below is a present day aerial of the location of the Royal St Neighborhood.

Dear Brigitte,
Casa Calvo was a street in Faubourg Marigny that was named for a man who was sent to New Orleans for a temporary job. In 1799, he was needed to act as interim governor of Louisiana until the permanent one arrived. His entire name -- a very fancy one indeed -- was Sebastian de la Puerta Y O'Farril, Marquis de Casa Calvo. He was replaced by Don Juan Manuel de Salcedo, who arrived in June 1801 and had a brief and undistinguished career as Louisiana's last Spanish governor.
Casa Calvo was one of the streets named by Bernard Xavier Philippe de Marigny de Mandeville, a Creole lad, born in 1785, who inherited a great deal of money and property from his very rich papa. However, Bernard was a wild youth who lived extravagantly, gambled away much of his inheritance, and was reduced in 1808 to subdividing his land and selling the lots. He created his separate faubourg with unique street names that included Bagatelle, Love, History, Peace, Good Children, Victory, Great Men and Craps. On Nov. 20, 1852, Rue Casa Calvo was renamed Royal as an extension of the street in the French Quarter. Likewise, the other streets in Faubourg Marigny were also renamed.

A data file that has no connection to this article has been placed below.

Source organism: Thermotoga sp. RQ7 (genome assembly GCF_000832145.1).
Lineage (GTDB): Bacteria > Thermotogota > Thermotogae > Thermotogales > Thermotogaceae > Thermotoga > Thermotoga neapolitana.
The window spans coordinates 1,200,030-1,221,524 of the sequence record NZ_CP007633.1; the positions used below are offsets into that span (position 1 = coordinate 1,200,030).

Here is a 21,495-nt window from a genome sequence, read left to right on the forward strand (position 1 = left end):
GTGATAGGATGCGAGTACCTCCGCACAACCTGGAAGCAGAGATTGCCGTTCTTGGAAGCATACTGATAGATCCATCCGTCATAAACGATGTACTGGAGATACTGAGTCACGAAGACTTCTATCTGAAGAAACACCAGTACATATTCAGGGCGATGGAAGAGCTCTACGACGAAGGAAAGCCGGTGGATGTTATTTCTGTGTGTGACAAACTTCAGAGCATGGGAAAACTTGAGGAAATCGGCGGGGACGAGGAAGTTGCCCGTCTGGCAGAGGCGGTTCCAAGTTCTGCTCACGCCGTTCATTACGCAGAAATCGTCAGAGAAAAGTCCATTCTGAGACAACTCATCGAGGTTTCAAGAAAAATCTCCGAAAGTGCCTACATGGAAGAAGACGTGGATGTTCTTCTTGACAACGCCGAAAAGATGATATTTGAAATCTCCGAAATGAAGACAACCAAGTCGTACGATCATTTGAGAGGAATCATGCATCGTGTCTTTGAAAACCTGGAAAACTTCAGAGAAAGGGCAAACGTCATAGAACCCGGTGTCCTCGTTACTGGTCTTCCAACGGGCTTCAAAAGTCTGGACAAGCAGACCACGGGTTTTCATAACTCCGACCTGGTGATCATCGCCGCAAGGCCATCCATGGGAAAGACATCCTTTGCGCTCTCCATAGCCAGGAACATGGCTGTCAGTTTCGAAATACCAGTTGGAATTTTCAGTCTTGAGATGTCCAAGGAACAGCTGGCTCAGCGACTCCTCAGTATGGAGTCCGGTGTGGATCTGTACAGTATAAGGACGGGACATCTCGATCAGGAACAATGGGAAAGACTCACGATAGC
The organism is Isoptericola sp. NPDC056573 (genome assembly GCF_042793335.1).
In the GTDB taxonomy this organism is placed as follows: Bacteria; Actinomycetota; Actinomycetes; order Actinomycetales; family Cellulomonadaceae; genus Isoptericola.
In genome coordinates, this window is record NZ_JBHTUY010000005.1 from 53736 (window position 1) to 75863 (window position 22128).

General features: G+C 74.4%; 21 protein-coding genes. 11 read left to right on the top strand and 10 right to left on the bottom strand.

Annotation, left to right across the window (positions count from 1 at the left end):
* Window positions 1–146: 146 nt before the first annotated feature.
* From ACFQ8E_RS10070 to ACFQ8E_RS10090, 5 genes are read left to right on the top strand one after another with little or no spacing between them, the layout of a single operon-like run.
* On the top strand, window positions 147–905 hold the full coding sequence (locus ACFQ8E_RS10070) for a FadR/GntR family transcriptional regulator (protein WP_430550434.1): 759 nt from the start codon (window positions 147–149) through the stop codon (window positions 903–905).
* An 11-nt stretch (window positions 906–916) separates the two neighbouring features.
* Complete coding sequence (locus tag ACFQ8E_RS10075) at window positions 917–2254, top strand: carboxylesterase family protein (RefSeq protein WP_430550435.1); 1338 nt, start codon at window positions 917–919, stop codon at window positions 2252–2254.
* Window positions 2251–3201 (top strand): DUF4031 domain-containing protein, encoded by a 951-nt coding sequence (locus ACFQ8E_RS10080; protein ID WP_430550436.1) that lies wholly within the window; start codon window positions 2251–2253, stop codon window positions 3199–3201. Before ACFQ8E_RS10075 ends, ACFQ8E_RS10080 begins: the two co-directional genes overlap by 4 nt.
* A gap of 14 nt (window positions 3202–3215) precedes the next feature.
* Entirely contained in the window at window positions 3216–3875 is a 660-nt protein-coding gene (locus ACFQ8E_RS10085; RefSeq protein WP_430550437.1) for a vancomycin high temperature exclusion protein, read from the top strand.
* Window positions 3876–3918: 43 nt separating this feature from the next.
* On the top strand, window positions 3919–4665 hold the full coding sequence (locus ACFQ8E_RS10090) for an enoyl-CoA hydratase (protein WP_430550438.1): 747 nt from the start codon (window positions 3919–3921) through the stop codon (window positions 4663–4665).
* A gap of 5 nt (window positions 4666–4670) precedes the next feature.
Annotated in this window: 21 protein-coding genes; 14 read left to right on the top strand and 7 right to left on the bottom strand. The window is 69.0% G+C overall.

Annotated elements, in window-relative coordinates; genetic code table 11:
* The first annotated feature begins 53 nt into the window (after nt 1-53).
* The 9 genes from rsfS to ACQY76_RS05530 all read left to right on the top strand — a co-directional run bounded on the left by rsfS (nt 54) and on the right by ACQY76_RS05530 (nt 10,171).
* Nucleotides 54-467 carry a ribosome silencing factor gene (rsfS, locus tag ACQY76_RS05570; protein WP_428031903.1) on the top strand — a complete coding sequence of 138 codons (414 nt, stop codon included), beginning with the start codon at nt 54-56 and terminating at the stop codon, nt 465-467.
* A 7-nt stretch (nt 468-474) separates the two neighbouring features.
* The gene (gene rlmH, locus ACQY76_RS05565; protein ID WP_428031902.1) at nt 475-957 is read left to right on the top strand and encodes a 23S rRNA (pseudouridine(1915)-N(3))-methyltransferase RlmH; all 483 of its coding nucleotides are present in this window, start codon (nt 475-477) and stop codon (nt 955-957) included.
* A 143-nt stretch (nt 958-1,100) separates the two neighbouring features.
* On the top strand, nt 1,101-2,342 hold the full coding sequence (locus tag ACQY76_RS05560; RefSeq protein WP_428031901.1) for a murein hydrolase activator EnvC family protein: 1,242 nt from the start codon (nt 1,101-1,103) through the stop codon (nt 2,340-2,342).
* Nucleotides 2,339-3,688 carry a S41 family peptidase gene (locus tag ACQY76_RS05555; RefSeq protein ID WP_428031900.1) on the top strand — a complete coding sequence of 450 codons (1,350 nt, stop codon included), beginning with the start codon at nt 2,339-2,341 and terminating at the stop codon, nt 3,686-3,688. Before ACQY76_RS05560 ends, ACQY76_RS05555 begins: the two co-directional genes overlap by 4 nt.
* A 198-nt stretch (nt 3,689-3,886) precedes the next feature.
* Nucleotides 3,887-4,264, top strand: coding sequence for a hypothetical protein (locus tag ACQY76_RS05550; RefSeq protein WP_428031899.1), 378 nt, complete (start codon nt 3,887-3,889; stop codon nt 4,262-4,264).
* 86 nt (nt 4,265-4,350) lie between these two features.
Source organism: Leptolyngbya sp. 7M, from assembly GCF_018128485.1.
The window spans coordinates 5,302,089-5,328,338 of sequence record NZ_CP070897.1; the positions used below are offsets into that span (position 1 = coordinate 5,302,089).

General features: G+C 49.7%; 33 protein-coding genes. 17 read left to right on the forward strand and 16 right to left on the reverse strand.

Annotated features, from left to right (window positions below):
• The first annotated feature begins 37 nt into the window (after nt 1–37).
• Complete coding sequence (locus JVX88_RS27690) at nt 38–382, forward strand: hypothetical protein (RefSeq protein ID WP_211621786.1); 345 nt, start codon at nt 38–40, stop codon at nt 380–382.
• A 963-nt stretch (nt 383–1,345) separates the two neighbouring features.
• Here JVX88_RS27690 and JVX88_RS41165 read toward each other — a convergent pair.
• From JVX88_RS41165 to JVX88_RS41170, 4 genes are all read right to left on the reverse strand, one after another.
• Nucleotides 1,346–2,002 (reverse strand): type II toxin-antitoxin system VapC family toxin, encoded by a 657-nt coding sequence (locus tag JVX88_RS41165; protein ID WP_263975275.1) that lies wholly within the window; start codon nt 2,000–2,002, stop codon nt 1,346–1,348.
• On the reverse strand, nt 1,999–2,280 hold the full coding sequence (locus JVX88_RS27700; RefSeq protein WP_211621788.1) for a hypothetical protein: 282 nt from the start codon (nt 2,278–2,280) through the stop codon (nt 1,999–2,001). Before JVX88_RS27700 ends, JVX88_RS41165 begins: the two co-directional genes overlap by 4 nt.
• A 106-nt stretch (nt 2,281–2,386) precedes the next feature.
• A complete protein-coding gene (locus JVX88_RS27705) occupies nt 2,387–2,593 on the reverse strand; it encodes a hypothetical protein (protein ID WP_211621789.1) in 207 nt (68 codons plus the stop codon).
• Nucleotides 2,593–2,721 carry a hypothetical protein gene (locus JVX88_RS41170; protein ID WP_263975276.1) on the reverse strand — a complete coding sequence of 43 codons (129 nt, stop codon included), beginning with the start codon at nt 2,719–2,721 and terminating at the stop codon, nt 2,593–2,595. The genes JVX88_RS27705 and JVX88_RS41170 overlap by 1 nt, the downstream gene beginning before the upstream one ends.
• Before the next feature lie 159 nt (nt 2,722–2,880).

The street you are not sure of sounds a lot like Louisa Street, which intersects with Royal Street downriver in the historic district now known as Bywater. The history of the area goes back to just after the founding of the city in 1718, when gifts of land were made to private owners. By the 19th century, there were at least six Creole plantations in the area, which was known collectively as Faubourg Washington. One of the plantation owners was deClouet, and the street was named for Louisa deClouet.
Although the name Casa Calvo was changed in 1852, folks may have still been calling it by its old name when your ancestor died.
From Blake in NOLA: about the name change of Casacalvo to Royal Street
Coroner's Report: State of Louisiana
Parish of New Orleans - City of New Orleans

I, Dr. E. D. Beach Coroner of the Parish of Orleans having notice of the death of Arthur Marmion aged eighty years, a native of Ireland found dead in a house on 669 Casa calvo street and after making due inquiry and diligence concerning the death of said Arthur Marmion do hereby certify that guilt is attached to any person by reason of said death and that an
inquest is uneccessary,  he having died a natural death by Debility and Old age"
New Orleans October 30th, 1862

(this was during the time Butler the Beast held the city of NOLA. Because 3 people died in the same area as Arthur on the same day, there was concern over foul play and a Coroners Inquest was called for, but there was no foul play found)
at right pictured is a Royal Street Neighborhood. We believe Arthur was paying a visit to a Mr D. Farrar a man from Liverpool England, who was a Customs House Officer. Arthur died at 669 Casa Calvo (aka Royal) Street.
Arthur Marmions obit. Oct 29, 1862. died in NOLA while Gen Butler (Butler the beast) held the city